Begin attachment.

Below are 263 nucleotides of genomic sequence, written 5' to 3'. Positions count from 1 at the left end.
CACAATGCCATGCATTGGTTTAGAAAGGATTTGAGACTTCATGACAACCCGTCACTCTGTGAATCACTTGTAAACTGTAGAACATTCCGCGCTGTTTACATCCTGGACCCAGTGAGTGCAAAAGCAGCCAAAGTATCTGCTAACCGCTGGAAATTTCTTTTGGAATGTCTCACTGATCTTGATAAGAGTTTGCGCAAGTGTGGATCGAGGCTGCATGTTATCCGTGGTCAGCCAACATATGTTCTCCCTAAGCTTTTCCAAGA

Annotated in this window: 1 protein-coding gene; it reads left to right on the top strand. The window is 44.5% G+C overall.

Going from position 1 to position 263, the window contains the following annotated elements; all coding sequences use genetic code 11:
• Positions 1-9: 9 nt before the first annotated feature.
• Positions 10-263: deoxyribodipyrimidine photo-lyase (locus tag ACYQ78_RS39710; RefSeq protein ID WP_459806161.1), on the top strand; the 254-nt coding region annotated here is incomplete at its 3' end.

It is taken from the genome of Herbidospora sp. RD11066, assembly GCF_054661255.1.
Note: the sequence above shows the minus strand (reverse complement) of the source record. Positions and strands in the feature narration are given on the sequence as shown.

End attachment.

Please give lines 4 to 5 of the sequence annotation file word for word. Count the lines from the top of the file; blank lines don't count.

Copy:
Going from position 1 to position 263, the window contains the following annotated elements; all coding sequences use genetic code 11:
• Positions 1-9: 9 nt before the first annotated feature.